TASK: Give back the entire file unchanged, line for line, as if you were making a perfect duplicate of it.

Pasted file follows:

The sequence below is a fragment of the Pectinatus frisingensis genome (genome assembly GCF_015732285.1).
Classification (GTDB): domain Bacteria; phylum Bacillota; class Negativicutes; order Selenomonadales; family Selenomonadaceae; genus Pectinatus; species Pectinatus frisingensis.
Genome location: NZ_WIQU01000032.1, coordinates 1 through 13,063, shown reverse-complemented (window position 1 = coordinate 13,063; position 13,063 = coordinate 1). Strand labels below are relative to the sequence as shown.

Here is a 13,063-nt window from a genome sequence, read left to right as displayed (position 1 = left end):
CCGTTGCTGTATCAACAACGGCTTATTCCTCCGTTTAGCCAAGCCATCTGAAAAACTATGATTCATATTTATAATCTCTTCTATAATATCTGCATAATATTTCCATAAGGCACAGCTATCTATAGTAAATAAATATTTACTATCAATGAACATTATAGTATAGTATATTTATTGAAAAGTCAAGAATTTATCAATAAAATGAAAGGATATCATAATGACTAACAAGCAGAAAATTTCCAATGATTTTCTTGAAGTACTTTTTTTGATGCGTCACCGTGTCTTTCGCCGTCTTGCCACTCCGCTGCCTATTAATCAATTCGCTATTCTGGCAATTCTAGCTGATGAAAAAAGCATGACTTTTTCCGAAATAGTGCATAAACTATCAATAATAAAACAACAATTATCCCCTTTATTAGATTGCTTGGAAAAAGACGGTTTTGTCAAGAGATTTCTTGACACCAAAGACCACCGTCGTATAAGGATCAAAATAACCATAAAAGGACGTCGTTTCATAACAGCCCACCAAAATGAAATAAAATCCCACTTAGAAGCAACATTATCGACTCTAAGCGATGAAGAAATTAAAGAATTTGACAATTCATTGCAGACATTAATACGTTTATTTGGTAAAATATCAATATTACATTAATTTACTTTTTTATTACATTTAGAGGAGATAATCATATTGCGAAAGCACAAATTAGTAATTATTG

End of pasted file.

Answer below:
The sequence below is a fragment of the Pectinatus frisingensis genome (genome assembly GCF_015732285.1).
Classification (GTDB): domain Bacteria; phylum Bacillota; class Negativicutes; order Selenomonadales; family Selenomonadaceae; genus Pectinatus; species Pectinatus frisingensis.
Genome location: NZ_WIQU01000032.1, coordinates 1 through 13,063, shown reverse-complemented (window position 1 = coordinate 13,063; position 13,063 = coordinate 1). Strand labels below are relative to the sequence as shown.

Here is a 13,063-nt window from a genome sequence, read left to right as displayed (position 1 = left end):
CCGTTGCTGTATCAACAACGGCTTATTCCTCCGTTTAGCCAAGCCATCTGAAAAACTATGATTCATATTTATAATCTCTTCTATAATATCTGCATAATATTTCCATAAGGCACAGCTATCTATAGTAAATAAATATTTACTATCAATGAACATTATAGTATAGTATATTTATTGAAAAGTCAAGAATTTATCAATAAAATGAAAGGATATCATAATGACTAACAAGCAGAAAATTTCCAATGATTTTCTTGAAGTACTTTTTTTGATGCGTCACCGTGTCTTTCGCCGTCTTGCCACTCCGCTGCCTATTAATCAATTCGCTATTCTGGCAATTCTAGCTGATGAAAAAAGCATGACTTTTTCCGAAATAGTGCATAAACTATCAATAATAAAACAACAATTATCCCCTTTATTAGATTGCTTGGAAAAAGACGGTTTTGTCAAGAGATTTCTTGACACCAAAGACCACCGTCGTATAAGGATCAAAATAACCATAAAAGGACGTCGTTTCATAACAGCCCACCAAAATGAAATAAAATCCCACTTAGAAGCAACATTATCGACTCTAAGCGATGAAGAAATTAAAGAATTTGACAATTCATTGCAGACATTAATACGTTTATTTGGTAAAATATCAATATTACATTAATTTACTTTTTTATTACATTTAGAGGAGATAATCATATTGCGAAAGCACAAATTAGTAATTATTG